Unified Interior Regions

Maryland

Maryland's water supply comes from streams, rivers, groundwater and reservoirs. Many of these systems flow to the Chesapeake Bay, the Nation's largest estuary. This complex ecosystem has been degraded due to the impact of human-population increase. The MD-DC-DE Water Science Center studies the impacts this has on water quality, habitats and biological communities.

Maryland Water

Maryland - Delaware - Washington D.C. Water Science Center

Maryland -  Delaware - Washington D.C. Water Science Center

5522 Research Park Drive
Catonsville, MD 21228

Phone: 443-498-5500
Fax: 442-498-5510

MD-DE-DC Water

Patuxent Wildlife Research Center

Patuxent Wildlife Research Center

12100 Beech Forest Road
Laurel, MD 20708-4039

Phone: 301-497-5000

Patuxent Research

States L2 Landing Page Tabs

Filter Total Items: 103
Date published: March 20, 2017
Status: Active

DNA Barcoding for Identifying Native Bee Species

The Challenge: Traditionally, bee identification has relied on taxonomic methods centered on descriptions of morphological differences between species. However, for many species, separate keys are required for identifying adult males and females and immature life stages. These keys are commonly unavailable. The lack of distinguishing morphological characters useful for separating closely...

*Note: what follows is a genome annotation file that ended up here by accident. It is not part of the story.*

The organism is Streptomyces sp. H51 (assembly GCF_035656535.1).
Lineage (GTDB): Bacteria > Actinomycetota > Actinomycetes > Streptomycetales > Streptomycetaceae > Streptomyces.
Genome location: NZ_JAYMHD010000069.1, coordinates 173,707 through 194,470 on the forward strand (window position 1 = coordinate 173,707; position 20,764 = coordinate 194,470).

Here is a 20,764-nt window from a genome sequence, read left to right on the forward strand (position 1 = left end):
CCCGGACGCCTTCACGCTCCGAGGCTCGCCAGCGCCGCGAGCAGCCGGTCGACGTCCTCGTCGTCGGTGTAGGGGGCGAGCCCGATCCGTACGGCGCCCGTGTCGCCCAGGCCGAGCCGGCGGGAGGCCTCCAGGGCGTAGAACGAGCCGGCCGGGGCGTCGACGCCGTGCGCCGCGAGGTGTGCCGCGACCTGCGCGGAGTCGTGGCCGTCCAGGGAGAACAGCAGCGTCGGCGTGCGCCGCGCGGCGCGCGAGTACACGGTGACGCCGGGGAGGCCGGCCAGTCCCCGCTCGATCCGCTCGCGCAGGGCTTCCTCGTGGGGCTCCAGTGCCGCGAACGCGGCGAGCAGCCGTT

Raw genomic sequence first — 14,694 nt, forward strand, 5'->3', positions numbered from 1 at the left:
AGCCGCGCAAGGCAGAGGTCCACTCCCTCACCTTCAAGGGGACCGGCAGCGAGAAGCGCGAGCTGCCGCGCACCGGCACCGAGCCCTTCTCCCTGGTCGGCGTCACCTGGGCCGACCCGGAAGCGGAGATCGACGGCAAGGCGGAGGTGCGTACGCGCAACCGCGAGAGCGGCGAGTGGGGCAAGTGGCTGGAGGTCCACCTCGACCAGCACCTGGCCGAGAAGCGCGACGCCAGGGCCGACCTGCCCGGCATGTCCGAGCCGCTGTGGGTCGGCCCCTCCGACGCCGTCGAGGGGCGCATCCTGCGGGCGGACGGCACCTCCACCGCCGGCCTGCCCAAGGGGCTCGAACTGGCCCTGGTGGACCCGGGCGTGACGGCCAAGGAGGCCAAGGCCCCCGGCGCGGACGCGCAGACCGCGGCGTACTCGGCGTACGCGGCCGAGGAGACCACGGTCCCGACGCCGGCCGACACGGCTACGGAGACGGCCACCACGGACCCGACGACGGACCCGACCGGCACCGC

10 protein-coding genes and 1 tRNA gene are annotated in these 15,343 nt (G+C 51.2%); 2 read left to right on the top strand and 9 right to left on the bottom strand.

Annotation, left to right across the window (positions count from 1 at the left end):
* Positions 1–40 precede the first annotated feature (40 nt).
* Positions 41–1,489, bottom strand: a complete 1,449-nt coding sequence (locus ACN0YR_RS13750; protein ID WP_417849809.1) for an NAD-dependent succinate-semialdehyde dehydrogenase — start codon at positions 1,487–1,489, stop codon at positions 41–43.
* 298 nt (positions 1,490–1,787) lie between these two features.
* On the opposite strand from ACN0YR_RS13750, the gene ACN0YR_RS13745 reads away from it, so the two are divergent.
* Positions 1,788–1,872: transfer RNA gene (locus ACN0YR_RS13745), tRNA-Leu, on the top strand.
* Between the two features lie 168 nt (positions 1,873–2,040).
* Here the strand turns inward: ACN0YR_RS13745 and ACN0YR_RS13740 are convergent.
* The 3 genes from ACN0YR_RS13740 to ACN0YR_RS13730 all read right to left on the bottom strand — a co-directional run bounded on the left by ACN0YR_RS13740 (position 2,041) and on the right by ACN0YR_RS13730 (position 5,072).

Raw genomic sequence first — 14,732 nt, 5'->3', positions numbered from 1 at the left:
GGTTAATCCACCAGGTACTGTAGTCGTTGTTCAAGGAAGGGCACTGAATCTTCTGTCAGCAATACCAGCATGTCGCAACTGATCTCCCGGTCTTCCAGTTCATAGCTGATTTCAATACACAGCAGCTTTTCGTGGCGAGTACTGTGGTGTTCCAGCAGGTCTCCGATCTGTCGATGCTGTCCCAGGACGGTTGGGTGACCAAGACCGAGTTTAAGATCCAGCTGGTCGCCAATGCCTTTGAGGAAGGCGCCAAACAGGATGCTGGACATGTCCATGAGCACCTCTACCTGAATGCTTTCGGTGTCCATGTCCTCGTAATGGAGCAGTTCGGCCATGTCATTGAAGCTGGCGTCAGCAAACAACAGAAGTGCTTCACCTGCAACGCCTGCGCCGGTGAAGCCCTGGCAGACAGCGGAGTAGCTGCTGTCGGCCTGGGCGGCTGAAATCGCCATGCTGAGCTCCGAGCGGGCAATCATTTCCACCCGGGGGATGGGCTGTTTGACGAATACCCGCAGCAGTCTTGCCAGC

Date published: March 17, 2017
Status: Completed

Assessing Toxicogenomics Effects of a Synthetic Androgen on Japanese Quail and the Development of an Avian Vitellogenesis Model

The Challenge: Endocrine active chemicals (EAC) are known to interfere with hormonally regulated physiological processes, thereby affecting signaling in the hypothalamic-pituitary-gonadal-liver (HPGL) axis and commonly resulting in reproductive dysfunction. Computational models that relate hormonal and genomic biomarkers within the HPGL axis to the reproductive cycle and ecologically relevant...

Date published: March 16, 2017
Status: Completed

The Role of Japanese Quail in Ecotoxicology

The Challenge: Wild birds are exposed throughout their lives to natural and synthetic chemicals that are present in the environment, many of which interfere with the animal’s physiological and developmental systems. Relative concentrations, routes, frequency, and the environment in which chemical exposure occurs will determine to a large extent the bird’s response. Well-designed avian field...

Date published: March 15, 2017
Status: Active

Identifying the Genetic Basis of Avian Susceptibility to Mercury

The Challenge: Mercury is a highly toxic element found throughout our environment. Although it occurs naturally in some environments, human industrial pollution has greatly increased the amount of mercury and the range of environments in which mercury is found. Recent studies have confirmed clear differences in the sensitivity of various bird species to methylmercury. Because the causes of...